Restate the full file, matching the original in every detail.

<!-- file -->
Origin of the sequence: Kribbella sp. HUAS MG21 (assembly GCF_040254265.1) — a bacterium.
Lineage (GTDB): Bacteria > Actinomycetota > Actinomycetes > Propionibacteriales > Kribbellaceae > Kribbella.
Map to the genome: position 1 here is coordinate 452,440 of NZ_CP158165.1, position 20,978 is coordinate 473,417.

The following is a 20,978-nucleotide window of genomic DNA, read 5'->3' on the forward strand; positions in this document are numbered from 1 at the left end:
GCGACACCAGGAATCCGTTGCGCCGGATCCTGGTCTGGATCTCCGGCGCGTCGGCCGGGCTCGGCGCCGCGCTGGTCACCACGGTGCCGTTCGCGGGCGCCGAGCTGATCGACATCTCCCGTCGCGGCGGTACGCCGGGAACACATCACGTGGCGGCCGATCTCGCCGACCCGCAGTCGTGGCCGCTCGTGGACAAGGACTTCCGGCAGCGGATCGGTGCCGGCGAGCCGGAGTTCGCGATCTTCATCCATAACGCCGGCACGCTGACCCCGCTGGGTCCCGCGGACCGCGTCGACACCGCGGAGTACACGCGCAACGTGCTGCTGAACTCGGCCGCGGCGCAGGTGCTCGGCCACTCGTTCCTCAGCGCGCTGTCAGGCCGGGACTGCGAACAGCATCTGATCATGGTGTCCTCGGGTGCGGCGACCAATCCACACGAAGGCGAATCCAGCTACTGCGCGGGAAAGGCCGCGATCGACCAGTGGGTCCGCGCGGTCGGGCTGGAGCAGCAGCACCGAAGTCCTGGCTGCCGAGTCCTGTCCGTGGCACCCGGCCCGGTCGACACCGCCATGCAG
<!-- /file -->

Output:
Origin of the sequence: Kribbella sp. HUAS MG21 (assembly GCF_040254265.1) — a bacterium.
Lineage (GTDB): Bacteria > Actinomycetota > Actinomycetes > Propionibacteriales > Kribbellaceae > Kribbella.
Map to the genome: position 1 here is coordinate 452,440 of NZ_CP158165.1, position 20,978 is coordinate 473,417.

The following is a 20,978-nucleotide window of genomic DNA, read 5'->3' on the forward strand; positions in this document are numbered from 1 at the left end:
GCGACACCAGGAATCCGTTGCGCCGGATCCTGGTCTGGATCTCCGGCGCGTCGGCCGGGCTCGGCGCCGCGCTGGTCACCACGGTGCCGTTCGCGGGCGCCGAGCTGATCGACATCTCCCGTCGCGGCGGTACGCCGGGAACACATCACGTGGCGGCCGATCTCGCCGACCCGCAGTCGTGGCCGCTCGTGGACAAGGACTTCCGGCAGCGGATCGGTGCCGGCGAGCCGGAGTTCGCGATCTTCATCCATAACGCCGGCACGCTGACCCCGCTGGGTCCCGCGGACCGCGTCGACACCGCGGAGTACACGCGCAACGTGCTGCTGAACTCGGCCGCGGCGCAGGTGCTCGGCCACTCGTTCCTCAGCGCGCTGTCAGGCCGGGACTGCGAACAGCATCTGATCATGGTGTCCTCGGGTGCGGCGACCAATCCACACGAAGGCGAATCCAGCTACTGCGCGGGAAAGGCCGCGATCGACCAGTGGGTCCGCGCGGTCGGGCTGGAGCAGCAGCACCGAAGTCCTGGCTGCCGAGTCCTGTCCGTGGCACCCGGCCCGGTCGACACCGCCATGCAG